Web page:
The Wisdom of Insecurity

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The Wisdom of Insecurity

The Wisdom of Insecurity

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This inaccessibility of the philosophy could explain why it didn’t become the dominant understanding in most religions, since most people couldn’t reach past the metaphors and so, instead, hung onto them as literal truth. Unmistakably a book to spend time with, each passage requires a thorough reading with a lot of thinking. I went into this thinking it would be a book about self-acceptance, reading “insecurity” in the way that I wanted it to be: it’s not. The problem, Watts says, is that "Our lives are one long effort to resist the unknown, the real present in which we live, which is the unknown in the midst of coming into being. Even if you were to take the less extreme position that, perhaps, we desire happiness in addition to some non-subjective things, it appears we often don’t even do that, failing to maximize our happiness even when there is no appreciable benefit to any other purpose we might have.

The philosophical ideas that he has aren't really very logical, and he says that his arguments aren't meant to be logical but read with the intuitive mind. Maybe it's because my woo-woo meter was moderate (around the same level as Eckhart Tolle's books) and that was a distraction from really trying to throw away my preconceived notions and understand what he's saying. Very difficult to give a such a highly regarded book 2 stars, but I'm playing safe with Goodreads' system that 2 stars means 'It was ok'.Traveling in Asia makes it clear that most Buddhists and Hindus there are engaged in superstitious rituals with a more literal interpretation of scripture than Watts’ winking at the reader suggests. In the meantime he is feeling no physical pain; he has plenty to eat; he is surrounded by friends and human affection; he is doing work that is normally of great interest to him.

According to Watts there is no method to solve the problem of happiness, “The question ‘What shall we do about it?That I’m a consistent entity across time is very practical for maintaining friendships, finding work or getting a bank loan. But any nascent belief has its rocky beginnings, and my own early Christian leanings were no exception to this. If I am afraid, my efforts to feel and act bravely are moved by the fear, for I am afraid of fear, which is simply to say that my efforts to escape from what I am are moving in a circle. As I slowly proceeded, I was reminded of a great many other books from the same general time frame, including Aldous Huxley's Island and Kurt Vonnegut's Slaughterhouse-Five. Focusing attention on current experience, rather than being subsumed in the world of thoughts, memories and future projections.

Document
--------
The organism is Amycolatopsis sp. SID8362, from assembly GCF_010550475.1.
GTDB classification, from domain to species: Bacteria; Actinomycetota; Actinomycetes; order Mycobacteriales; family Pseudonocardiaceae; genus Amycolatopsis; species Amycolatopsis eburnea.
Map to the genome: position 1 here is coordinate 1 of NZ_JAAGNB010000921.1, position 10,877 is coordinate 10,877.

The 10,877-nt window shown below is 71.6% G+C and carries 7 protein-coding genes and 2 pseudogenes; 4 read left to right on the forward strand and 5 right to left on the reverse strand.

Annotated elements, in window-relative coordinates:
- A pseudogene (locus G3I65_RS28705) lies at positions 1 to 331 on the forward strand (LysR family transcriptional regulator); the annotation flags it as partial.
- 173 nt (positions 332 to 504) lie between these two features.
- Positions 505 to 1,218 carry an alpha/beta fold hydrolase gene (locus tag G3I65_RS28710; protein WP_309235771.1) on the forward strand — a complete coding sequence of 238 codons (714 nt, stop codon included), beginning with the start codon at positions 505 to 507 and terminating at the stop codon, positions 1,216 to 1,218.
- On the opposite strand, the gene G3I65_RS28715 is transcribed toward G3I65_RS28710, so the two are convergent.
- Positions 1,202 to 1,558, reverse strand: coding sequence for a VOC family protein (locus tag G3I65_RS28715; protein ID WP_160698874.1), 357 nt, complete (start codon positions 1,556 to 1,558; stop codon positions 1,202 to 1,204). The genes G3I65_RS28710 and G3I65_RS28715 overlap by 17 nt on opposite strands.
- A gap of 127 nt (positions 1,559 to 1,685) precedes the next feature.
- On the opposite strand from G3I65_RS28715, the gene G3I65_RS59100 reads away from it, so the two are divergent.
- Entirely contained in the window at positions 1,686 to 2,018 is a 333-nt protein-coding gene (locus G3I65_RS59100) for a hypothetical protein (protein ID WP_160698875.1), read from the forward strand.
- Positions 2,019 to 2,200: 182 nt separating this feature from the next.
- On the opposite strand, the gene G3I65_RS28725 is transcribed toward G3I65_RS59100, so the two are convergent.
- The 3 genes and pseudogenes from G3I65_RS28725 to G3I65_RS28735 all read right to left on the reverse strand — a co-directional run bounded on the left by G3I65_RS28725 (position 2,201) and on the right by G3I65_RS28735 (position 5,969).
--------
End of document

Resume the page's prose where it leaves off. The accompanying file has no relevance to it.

But we've already covered that I've been feeling pretty shot and my brain is no longer working as well as it once did. Instead of a method, Watts argues that the problem can be resolved immediately the moment it is properly understood. Most Westerners who get hooked on 'those mystical religions of the east' tend to be those who completely misunderstand the religions of the west and blame all the problems the last two hundred years (colonisation, the crusades, capitalism. And by planning for the future, again, we are not living in the present moment but a future one that may or may not ever come to be.Even though this book is well over 60 years old, it remains an extremely timely read, and it is surprisingly fresh in both its approach and thinking. But I think it is provocative in that it also neatly resolves some of the practical and metaphysical problems I see with a more standard, scientific Western view of the world. There's some good work here on the layers that our minds add to the true reality, and some good metaphors to explain why those should not be important to us. We assert our ego-self by thinking of ourselves as separate from our experience, which leads to unnecessary anxiety. If the simplest things caused wonder, if you had little use for thinking of the past or worrying about the future, then the "childish" you was truly living in ways you cannot even begin to fathom as an adult.

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